The Bank of England - in its Quarterly Inflation Report - said that its central forecast for inflation is for inflation to peak at 4.4% this year before easing to the 2 % goal by the middle of 2012. It would then actually fall below the target by the end of the forecast period.

We saw yesterday, consumer prices were up 4%, which is double the target rate.


As we can see from the chart above, we have exceeded 3% for almost a year now. Still, this forecast by the bank doesn't call for rate hikes, and instead sees inflation going away on its own. That's a less aggressive posture than the markets had been pricing in following the last BoE Meeting Minutes.

BoE Governor Mervyn King wanted to tone down any notion that the bank had already decided to raise rates at a certain time.

From Bloomberg: King Says Bank of England May Keep Rate at Record Low for Months to Come

Some people are running ahead of themselves in saying that we are pre-announcing, or we're laying the ground, for a rate rise, King told reporters in London today. That decision has not been taken and it won't be taken until we get to the next meeting, or the following meeting and it may be many quarters before we do anything.

With these enormous challenges which few of us have experienced in our lifetime, with these big and difficult judgments about whether inflation expectations might pick up, about what will happen to the future path of inflation, how much spare capacity is there, surely this is the sort of time when you'd expect differences in view and judgment on the committee, King said.

The best collective judgment of the committee is that the chances of inflation being above or below the target are broadly equal, King said. The recovery is unlikely to be smooth.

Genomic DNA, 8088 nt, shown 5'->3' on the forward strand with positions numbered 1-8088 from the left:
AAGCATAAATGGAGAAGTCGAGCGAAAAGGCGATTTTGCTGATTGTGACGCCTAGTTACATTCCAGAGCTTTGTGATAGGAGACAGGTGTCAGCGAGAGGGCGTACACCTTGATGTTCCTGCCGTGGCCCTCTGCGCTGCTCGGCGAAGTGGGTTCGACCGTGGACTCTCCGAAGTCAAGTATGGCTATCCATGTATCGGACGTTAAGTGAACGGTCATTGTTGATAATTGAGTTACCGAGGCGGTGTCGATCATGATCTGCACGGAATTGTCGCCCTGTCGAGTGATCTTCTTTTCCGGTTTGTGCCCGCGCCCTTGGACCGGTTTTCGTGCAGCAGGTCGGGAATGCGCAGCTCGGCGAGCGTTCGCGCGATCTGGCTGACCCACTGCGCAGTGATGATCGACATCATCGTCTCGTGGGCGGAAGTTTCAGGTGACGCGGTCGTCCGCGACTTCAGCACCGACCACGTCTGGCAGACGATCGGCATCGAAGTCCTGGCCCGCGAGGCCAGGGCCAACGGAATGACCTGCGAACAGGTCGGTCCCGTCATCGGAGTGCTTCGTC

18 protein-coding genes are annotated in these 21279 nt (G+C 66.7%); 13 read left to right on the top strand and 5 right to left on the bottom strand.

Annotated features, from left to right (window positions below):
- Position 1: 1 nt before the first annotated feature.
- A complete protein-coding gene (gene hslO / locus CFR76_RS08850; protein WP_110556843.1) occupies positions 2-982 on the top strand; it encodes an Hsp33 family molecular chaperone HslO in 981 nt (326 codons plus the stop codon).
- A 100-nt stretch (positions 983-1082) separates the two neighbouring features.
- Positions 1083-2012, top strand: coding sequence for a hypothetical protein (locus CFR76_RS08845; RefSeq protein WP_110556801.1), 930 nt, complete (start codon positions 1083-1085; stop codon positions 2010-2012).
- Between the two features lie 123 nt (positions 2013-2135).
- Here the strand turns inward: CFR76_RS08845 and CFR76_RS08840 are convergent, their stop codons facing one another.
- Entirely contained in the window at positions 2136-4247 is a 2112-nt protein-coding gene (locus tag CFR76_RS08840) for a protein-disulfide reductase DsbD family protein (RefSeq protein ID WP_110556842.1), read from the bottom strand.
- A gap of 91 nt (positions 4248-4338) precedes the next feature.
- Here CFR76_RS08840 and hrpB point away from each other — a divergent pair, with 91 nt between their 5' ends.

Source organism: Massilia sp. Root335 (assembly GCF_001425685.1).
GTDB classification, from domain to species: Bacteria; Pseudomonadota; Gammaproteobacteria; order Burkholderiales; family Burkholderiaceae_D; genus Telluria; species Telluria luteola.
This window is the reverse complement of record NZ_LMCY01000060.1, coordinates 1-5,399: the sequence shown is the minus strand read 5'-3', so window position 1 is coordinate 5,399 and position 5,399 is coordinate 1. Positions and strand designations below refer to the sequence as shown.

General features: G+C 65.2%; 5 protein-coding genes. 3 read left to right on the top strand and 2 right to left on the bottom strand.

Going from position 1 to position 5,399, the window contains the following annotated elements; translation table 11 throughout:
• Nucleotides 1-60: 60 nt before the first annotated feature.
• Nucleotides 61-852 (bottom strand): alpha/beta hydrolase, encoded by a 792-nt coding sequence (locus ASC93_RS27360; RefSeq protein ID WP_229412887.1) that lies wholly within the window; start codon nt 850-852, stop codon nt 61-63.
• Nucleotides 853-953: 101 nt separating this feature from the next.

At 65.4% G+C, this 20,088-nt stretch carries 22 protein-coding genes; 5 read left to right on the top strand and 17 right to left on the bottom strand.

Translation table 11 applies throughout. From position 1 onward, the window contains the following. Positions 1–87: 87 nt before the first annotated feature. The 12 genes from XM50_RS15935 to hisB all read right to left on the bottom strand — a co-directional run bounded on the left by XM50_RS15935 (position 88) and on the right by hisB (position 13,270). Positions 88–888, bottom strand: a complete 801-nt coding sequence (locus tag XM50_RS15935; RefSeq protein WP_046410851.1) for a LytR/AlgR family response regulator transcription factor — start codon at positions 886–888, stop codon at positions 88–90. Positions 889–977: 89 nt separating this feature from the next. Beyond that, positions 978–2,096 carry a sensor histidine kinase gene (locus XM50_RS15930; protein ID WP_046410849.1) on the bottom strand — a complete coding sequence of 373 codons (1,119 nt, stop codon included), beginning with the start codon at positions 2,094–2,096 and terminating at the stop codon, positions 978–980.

There's disagreement but it seems again that King is trying to posture to tone down expectations about a rate hike in the near future. That will be GBP negative, though we have to see how the bond markets react to such news.

GBP/USD - 1 Hour Chart (7:50AM ET): GBP Slides 0.6%


In the GBP/USD we saw the pair fail to rally past 1.6189, and fall down to 1.6040 prior to the start of NY trading. That undoes the bullish action we saw in the GBP yesterday.

Yesterday, the release of the CPI helped give the GBP a nice rally, as it broke through a downward resistance trendline that we were looking at in the 4 hour.


Today's action strongly nullifies that bullish attempt. We have several pivots to test to the downside, and it didn't help the Pound's cause that the number of Britons claiming unemployment claims unexpectedly rose in January.

From Reuters: UK jobless claimant count rises, wage growth subdued

The number of Britons claiming unemployment benefit rose unexpectedly last month while the total number out of work also climbed in the three months to December and pay growth slowed, official data showed on Wednesday.

The figures highlight the fragility of Britain's labour market even before the bulk of the government's austerity measures take effect. The Office for National Statistics said the number of people claiming jobless benefit rose by 2,400 last month. Analysts had forecast a fall of 3,000.

The number of people without a job on the wider ILO measure rose by 44,000 in the three months to December to 2.49 million. The jobless rate held steady at 7.9 percent as expected.

With an uneven recovery, a BoE that is trying to temper expectations about a rate hike, and signs of strain already in labor markets prior to the bulk of austerity measures means the fundamental picture around the GBP is somewhat shaky. We'll see if this downtrend we've see since the start of February continues now that we pulled back strongly from 1.62 area.